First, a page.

Striking Teamsters and the trucking industry returned to the bargaining table yesterday as the auto industry, crippled by parts shortages, laid off thousands more workers and planned new production cutbacks.

The talks, called by federal mediators, were the first since negotiations for a new three-year master freight contract collapsed when the old pact expired Saturday night - triggering selective strikes by the union and a retaliatory lockout by the industry.

The two sides recessed after about five hours of talks and were planning to resume this morning. "It's tough. Once they're out on strike, it's tough," said chief federal mediator Wayne L. Horvitz. Sources close to the talks said before they began that a settlement before next week was considered unlikely.

Aside from the hard-hit auto industry, where more than 140,000 workers, nearly one in five, were laid off or put on short shift as of yesterday, critical shortages are not expected before a week or more, according to government officials.But the government is reportedly ready to seek an injunction to end the shutdown when such shortages develop.

The shutdown covers about 500 of the nation's largest firms and their 235,000 Teamster employes who normally carry a big share of the nation's general freight. Because the only previous interstate shutdown lasted three days in 1976, this is the longest and biggest trucking interruption in history.

The key point of dispute when the talks broke off was a union demand for semiannual, rather than annual, payment of cost-of-living increases. Teamster President Frank Fitzsimmons told reporters Wednesday he is "not ready to change" the demand. The industry was also reportedly "holding firm," according to one source.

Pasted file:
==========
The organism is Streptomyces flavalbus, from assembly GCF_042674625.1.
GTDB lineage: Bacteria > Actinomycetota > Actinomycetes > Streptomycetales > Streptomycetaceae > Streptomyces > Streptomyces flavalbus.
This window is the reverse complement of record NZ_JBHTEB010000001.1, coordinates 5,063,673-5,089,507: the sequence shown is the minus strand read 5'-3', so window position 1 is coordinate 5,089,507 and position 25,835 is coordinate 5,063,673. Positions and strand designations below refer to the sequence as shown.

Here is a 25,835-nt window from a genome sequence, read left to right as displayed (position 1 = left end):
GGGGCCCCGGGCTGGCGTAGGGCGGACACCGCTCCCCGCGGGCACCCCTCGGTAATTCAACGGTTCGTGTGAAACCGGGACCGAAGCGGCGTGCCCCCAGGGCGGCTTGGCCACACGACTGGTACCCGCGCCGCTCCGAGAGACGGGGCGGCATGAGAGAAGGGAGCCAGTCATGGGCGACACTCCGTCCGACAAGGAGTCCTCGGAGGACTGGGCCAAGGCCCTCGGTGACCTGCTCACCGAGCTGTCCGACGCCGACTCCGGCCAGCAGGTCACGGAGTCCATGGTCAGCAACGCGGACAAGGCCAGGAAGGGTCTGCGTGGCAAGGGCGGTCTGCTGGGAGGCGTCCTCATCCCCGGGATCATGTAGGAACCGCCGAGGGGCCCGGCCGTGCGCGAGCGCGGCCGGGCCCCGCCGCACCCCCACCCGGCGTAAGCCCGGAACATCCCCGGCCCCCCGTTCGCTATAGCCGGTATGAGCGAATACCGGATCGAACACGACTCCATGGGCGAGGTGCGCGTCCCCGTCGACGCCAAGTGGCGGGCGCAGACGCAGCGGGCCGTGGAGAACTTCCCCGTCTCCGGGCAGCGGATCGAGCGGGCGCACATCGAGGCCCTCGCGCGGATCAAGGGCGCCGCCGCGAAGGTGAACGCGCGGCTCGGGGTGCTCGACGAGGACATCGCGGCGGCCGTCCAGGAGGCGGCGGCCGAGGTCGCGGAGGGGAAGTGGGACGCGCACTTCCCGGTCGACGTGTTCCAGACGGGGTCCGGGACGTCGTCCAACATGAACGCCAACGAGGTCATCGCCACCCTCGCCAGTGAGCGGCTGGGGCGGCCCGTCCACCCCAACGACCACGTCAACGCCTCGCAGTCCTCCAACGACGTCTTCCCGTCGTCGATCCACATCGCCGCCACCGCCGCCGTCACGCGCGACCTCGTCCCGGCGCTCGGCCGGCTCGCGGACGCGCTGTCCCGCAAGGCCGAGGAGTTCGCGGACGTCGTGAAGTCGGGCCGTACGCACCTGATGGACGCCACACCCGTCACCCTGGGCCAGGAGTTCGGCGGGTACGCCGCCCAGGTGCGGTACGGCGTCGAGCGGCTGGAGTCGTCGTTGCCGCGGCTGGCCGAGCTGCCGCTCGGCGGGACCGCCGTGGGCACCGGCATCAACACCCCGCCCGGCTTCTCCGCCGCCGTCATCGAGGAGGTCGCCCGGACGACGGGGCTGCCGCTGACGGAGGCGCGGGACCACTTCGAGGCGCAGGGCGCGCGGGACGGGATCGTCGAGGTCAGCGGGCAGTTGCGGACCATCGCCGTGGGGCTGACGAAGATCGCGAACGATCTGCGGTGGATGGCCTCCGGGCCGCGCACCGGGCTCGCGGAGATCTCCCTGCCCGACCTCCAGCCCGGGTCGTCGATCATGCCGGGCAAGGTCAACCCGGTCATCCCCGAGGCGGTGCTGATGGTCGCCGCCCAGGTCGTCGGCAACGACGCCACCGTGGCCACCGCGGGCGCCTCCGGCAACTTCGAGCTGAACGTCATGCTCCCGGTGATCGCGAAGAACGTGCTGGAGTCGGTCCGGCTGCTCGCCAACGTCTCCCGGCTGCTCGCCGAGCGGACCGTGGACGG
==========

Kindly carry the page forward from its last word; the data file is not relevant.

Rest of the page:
Government officials, who view the Teamster negotiations as a critical test of the Carter administration's voluntary anti-inflation program, contend that the Teamster proposal would breach the guidelines.

They say the industry's final offer was within the guidelines of 7 percent a year for wage and benefit increases, although the industry calculates the total cost at more than 30 percent over three years, including costs exempted from the guidelines and assuming an 8.5 percent inflation rate.

Although the guidelines have been relaxed to accommodate the Teamsters, trucking executives fear the Interstate Commerce Commission will not allow rate increases pegged to any costs in excess of the guidelines. Unionized firms also fear high rates will make it harder to compete with non-Teamster operators.

As General Motors and the Fort Motoc Co. continued production and workforce cutbacks, Chrysler, the third largest automaker, said it will stop "virtually all" of its operations on Monday. Chrysler has 41 plants with 85,000 workers in six states. GM and Ford officials said they anticipate further cutbacks, rather than shutdowns, next week.